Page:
There has been much focus on how to prevent heart disease by regulating the secretion of very low density lipoproteins (VLDL) by the liver. These lipoproteins are known to increase cholesterol levels, a risk factor for plaque buildup in the arteries. For healthy liver function, normal VLDL secretion must be kept in a delicate balance. Too little VLDL secretion causes fatty liver and, potentially, liver cancer. Identifying the protein and what activates it is the first step in finding ways to prevent its malfunction and disease. Now, a study from UCF College of Medicine identifies a tiny liver protein that when disrupted can lead to cardiovascular disease, as well as fatty liver disease. The team state that the chief culprit in disabling the protein’s delicate mechanics is a fatty acid found in red meat and butter.
Previous studies show that the transport of VLDL particles from the endoplasmic reticulum to the Golgi determines their secretion by the liver and is mediated by a specialized endoplasmic reticulum-derived vesicle, the VLDL transport vesicle. Earlier studies from the lab identified how newly formed VLDLs are transported into the blood stream, forming plaque. The current study identifies a tiny protein, called a Small Valosin-Containing Protein Interacting Protein (SVIP), that regulates how much VLDL is secreted into the blood.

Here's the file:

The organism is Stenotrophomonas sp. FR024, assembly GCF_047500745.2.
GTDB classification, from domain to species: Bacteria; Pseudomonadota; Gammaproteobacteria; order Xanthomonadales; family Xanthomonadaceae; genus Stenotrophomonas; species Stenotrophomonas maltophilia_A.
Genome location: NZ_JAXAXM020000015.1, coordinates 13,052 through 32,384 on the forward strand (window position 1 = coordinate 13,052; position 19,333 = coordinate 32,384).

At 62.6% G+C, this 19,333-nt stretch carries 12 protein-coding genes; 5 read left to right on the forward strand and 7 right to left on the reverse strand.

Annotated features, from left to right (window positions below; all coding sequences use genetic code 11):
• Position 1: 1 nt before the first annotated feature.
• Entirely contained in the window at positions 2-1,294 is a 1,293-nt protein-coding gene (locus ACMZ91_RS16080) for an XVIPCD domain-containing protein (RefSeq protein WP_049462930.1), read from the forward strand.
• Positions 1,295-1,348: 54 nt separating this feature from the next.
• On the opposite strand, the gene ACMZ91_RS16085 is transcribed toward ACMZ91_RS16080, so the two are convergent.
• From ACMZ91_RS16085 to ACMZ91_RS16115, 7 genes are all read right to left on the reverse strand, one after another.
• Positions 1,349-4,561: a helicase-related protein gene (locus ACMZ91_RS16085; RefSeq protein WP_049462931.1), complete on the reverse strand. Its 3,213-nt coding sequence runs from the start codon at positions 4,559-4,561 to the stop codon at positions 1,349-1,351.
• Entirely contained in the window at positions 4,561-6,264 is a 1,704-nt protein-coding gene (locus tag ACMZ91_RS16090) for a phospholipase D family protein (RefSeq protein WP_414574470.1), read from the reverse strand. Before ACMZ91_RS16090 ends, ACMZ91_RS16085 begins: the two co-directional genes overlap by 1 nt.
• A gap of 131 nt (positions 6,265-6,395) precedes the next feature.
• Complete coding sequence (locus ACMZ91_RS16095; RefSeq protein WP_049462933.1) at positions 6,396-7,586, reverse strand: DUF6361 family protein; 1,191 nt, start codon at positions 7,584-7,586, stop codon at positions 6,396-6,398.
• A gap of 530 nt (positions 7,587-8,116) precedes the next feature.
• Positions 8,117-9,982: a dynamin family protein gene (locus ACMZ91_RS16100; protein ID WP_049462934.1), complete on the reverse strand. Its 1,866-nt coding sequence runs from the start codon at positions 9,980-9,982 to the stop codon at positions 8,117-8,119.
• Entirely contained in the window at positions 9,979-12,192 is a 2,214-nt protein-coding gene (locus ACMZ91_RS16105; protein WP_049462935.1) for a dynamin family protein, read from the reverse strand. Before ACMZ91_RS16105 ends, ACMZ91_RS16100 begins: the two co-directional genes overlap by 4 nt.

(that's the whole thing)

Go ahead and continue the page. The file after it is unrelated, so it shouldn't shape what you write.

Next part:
The current study shows that SVIP in the liver must be regulated properly to ensure optimum health. Results show that the SVIP protein contains a binding site for myristic acid, a saturated, 14-carbon fatty acid that occurs in butterfat and animal fats, especially red meat.
Based on that finding, the group studied the effects of different dietary fats, including myristic acid, on the functioning of SVIP. Data findings show that only myristic acid activated SVIP to secrete excess very low-density proteins into the blood. Results show that when myristic acid is absent the liver failed to secrete any VLDL. The researchers state that caused fats to build up in the liver, which can lead to cancer.
The team surmise that their findings suggest high levels of myristic acid in the diet, through animal and dairy fats, keep SVIP from properly regulating the liver’s secretion of VLDL. For the future, the researchers state that their findings suggest diet modulates the complex molecular processes that have profound effects on a person’s health and lifespan. They conclude that the challenge will be to create a therapy that doesn’t impact the liver’s many other functions.
Source: UCF College of Medicine